Of course all other measurement should be watch such as art BP and CVP.
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    Quote from eamon66
    Hi, of all care aspects following open heart surgery, I think that the area of fluid management/haemodynamics is arguably the most challenging for nurses. Possibly because it needs particular attention to alot of fine detail. I just wanted to draw on the experiences of other cardiac surgical nurses. I've worked in a variety of different cardiac surgical areas and it's amazing how management can vary. What are your gold standards for care? What parameters do you particularly pay attention to when deciding whether to fill, offload, increase/decrease/commence inotropes? I know this is a huge area but I'm really interested in hearing of other people's experiences. Thanks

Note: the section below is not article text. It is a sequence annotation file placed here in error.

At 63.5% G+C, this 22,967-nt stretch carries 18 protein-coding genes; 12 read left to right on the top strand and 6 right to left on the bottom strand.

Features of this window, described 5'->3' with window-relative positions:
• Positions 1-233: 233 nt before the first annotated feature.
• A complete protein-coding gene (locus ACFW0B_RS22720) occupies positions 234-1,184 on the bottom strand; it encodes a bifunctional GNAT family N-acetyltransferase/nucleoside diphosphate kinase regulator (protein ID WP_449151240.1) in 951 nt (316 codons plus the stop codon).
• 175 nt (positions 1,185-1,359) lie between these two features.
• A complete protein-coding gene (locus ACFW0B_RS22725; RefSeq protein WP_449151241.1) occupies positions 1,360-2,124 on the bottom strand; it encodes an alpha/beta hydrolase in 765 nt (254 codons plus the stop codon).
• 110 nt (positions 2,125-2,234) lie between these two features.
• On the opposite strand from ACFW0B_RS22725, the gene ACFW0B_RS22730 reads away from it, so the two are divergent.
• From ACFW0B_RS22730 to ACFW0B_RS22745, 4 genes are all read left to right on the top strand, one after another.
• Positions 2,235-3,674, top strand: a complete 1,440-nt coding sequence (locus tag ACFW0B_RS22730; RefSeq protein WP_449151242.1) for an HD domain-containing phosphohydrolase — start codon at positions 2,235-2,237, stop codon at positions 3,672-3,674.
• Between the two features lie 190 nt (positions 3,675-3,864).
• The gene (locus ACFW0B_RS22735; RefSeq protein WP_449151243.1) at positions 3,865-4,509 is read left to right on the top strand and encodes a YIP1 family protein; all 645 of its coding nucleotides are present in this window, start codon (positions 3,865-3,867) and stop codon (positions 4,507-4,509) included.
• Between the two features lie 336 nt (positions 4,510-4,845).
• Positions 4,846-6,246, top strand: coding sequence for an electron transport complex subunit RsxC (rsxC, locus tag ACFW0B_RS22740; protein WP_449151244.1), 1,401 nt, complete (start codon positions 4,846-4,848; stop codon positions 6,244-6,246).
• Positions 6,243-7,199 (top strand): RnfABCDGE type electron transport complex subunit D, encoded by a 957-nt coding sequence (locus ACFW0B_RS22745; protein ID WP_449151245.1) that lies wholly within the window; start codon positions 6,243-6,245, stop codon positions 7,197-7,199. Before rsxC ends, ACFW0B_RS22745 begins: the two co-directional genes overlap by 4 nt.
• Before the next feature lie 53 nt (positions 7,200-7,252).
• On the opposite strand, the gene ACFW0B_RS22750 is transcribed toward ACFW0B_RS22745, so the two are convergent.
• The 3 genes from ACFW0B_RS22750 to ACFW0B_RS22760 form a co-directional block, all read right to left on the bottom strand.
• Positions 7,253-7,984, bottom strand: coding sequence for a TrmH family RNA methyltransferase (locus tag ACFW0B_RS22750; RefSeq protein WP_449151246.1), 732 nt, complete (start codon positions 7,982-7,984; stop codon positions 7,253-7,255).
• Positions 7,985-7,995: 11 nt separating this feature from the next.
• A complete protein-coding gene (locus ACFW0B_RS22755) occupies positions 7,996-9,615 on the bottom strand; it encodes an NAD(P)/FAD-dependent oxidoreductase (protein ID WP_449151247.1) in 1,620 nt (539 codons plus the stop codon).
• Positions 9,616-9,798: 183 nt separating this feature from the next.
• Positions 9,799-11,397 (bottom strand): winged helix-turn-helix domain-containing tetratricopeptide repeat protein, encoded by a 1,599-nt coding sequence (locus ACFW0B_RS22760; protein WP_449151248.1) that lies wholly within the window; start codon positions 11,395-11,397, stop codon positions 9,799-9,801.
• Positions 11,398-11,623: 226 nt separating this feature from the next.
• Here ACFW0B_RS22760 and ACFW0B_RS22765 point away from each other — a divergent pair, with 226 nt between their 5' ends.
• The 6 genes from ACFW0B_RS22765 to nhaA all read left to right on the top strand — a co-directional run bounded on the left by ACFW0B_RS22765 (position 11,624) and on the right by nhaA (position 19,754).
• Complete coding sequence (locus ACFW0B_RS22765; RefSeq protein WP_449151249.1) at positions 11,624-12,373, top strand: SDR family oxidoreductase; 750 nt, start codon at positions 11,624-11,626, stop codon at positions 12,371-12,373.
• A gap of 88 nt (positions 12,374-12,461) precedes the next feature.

We can give 3 plasmanates per our standing orders immediately post-op. Usually, if a patient's BP is pretty labile, CVP is low, and PA pressures are low, they will usually get 1-2 right off the bat. That allows me to wean off the pressors, etc.

    If we feel a patient needs more fluid than that, we need a order for another plasmanate or Hespan.

    Once in a while, in specific cases will have Keep Hgb >10, and will transfuse PRBCs for less than that.
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    Thanks for your responses. Marianne, I've been doing cardiothoracics for 7 yrs now but mainly in high-dependency settings where swan ganz/doppler studies are rarely undertaken so didn't have the luxury of measuring CO/CI/SVRs etc. However, have been working in recovery/HDU setting for the past 4 months so this is now all new to me. Do any of you guys use SVO2/lactate measurements as a guide to overall tissue perfusion? As a rule of thumb, I personally think assessing effects on CVP during rapid administration of plasma substitutes (voluven, volplex, gelofusion etc) is very useful as a guide to whether low ouptuts/BPs is secondary to hypovolaemia. Thanks again, Eamon.